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On May 6, 2011, at 1257 eastern daylight time, an experimental amateur-built Lancair Legacy, N23PH, registered to and operated by the private pilot, collided with terrain during a forced landing near Richlands, North Carolina. The personal flight was operated under the provisions of 14 Code of Federal Regulations Part 91 with an instrument flight rules flight plan filed. Visual meteorological conditions prevailed. The private pilot and passenger were fatally injured and the airplane received substantial damage. The flight departed Morrisville-Stowe Airport (MVL), Morrisville, Vermont, at 0857.
According to Wilmington International Airport (ILM), Wilmington, North Carolina approach control, the pilot checked in on the controller’s frequency and was instructed to descend to 4,000 feet. He was informed that automated terminal information service Oscar was current and to expect runway 24. Seven miles west-southwest of Jacksonville, North Carolina, descending out of 6,000 feet, the pilot declared an emergency due to low fuel pressure. The controller asked the pilot for number of people on board and fuel remaining, and the pilot responded 1 hour and two people onboard. The pilot asked for the closest airport and was advised that Albert J. Ellis Airport (OAJ), Jacksonville, North Carolina was the closest. The airplane was vectored from a 200-degree heading to a 050-degree heading, and the pilot reported the airport in sight. The controller cleared the airplane for a visual approach and advised the pilot that runway 5/23 was available. The ILM facility advised Jacksonville, North Carolina emergency services of the situation, and approximately 15 minutes later the 911 operator advised ILM approach control that the airplane had crashed in a cornfield southwest of the airport. The wreckage was located in a field approximately three miles southwest from OAJ.
The pilot, age 52, held a private pilot certificate with ratings for airplane single-engine land and instrument airplane, updated on September 11, 2009, and a third-class airman medical certificate issued on July 26, 2009, with limitations for corrective lenses. A review of the pilot's logbook revealed that the last recorded entry was on March 1, 2009; at a total of 1,027.5 flight hours in the current airplane. On the pilot's July 26, 2009, application for his medical certificate, he reported 1,100 total civilian flight hours with 85 flight hours accrued during the past 6 months. The pilot also held a repairman experimental aircraft builder certificate.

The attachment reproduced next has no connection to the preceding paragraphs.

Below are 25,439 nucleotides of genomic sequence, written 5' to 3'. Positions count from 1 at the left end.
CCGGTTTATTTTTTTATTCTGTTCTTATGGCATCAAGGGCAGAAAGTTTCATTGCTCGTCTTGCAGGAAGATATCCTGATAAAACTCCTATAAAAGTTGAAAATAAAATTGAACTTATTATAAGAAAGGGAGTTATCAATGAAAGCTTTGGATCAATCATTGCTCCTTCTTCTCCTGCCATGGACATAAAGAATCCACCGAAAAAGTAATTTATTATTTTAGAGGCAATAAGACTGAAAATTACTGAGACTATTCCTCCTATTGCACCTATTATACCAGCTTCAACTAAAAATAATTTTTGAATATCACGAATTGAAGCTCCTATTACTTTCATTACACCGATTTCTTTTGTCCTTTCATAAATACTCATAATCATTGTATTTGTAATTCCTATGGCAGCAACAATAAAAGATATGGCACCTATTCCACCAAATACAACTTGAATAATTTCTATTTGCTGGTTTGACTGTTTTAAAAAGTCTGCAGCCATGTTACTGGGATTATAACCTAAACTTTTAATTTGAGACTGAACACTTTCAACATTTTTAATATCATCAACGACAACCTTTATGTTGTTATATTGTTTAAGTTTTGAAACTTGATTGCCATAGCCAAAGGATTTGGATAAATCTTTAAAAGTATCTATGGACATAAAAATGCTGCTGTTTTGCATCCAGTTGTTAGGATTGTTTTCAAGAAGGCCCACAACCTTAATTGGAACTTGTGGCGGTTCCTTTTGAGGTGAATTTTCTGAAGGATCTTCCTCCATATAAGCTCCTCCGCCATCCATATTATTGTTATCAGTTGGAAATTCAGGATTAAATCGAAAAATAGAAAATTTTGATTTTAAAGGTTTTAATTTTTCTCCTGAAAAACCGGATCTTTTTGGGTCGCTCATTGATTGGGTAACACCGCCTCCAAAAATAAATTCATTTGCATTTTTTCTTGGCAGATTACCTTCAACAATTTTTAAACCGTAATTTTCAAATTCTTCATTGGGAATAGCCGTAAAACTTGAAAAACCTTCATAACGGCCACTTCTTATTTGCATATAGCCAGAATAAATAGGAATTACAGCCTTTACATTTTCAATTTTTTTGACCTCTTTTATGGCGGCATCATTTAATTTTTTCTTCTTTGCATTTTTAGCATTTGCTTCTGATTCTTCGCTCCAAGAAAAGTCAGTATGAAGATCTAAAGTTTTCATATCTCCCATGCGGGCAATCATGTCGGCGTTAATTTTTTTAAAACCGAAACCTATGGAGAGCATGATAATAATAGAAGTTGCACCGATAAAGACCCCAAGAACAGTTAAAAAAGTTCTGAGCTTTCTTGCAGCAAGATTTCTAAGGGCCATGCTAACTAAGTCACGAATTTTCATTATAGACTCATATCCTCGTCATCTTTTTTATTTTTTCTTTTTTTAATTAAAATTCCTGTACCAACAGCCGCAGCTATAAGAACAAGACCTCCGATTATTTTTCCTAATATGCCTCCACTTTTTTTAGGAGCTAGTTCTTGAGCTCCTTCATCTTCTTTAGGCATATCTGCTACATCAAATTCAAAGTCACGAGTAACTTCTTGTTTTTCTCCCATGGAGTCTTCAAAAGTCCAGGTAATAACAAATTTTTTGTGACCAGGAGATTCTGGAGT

The experimental two-seat, low-wing, retractable-gear airplane, serial number 163, was manufactured in 2004. It was powered by a Continental IO-550 experimental engine and equipped with an Aerocomposits model AC1-02023 controllable-pitch propeller. Review of copies of maintenance logbook records showed an annual condition inspection in accordance with Appendix D, Part 43 was completed April 30, 2010, at a recorded tachometer reading of 459.2 hours, airframe and engine time.
According to MVL personnel, the pilot pumped 46.1 gallons of 100 low-lead aviation gasoline himself on May 6, 2011, at 0800. The airplane was equipped with a left and right main fuel tank, each with a capacity of 33.5 gallons.
A review of recorded weather data from OAJ, elevation 93 feet, revealed at 1255 conditions were wind 270 degrees at 6 knots, visibility of 10 miles, cloud conditions scattered at 7,500 feet above ground level, temperature 23 degrees Celsius, dew point temperature 6 degrees Celsius, and altimeter 30.06 inches of mercury.
WRECKAGE AND IMPACT INFORMATION
The wreckage debris path was on a heading of 062 magnetic degrees. A ground scar revealed that the airplane traveled approximately 54 feet before coming to rest. The airframe was intact and crushed upward; all flight control surfaces were accounted for at the accident site.
Examination of the wreckage revealed that the wooded propeller assembly remained attached to the propeller crankshaft flange. Two of the propeller blades were broken and one blade remained attached to the propeller flange. The two broken blades were found splintered in the wreckage debris path. The spinner was fragmented along the debris path.
The upper and lower cowlings remained attached to the airframe. The lower cowling was crushed and broken away from the underside of the engine. The engine was displaced aft towards the firewall and downward into the ground. All engine accessories remained attached to the engine. The nose wheel assembly remained attached to the nose gear trunnion and was in the retracted position.
The cabin area from the engine firewall extending aft to the empennage was crushed from the floor upwards. The instrument panel was intact and damaged. The fuel selector handle was broken away from the fuel selector valve. Continuity of the flight control system was confirmed from the control yoke aft to all flight control surfaces.
The right wing was crushed upwards and was fragmented throughout the wing span. The right wing remained attach to main spar. The outboard section of the wing was broken aft and remained attached by the aileron control tube. The right main fuel tank was ruptured and no signs of fuel were noted. The fuel cap was secure with a tight seal. The right flap was in the retracted position and attached to the wing at all the hinge points. The right aileron was attached at all the hinge points. The right main landing gear assembly was in the retracted position.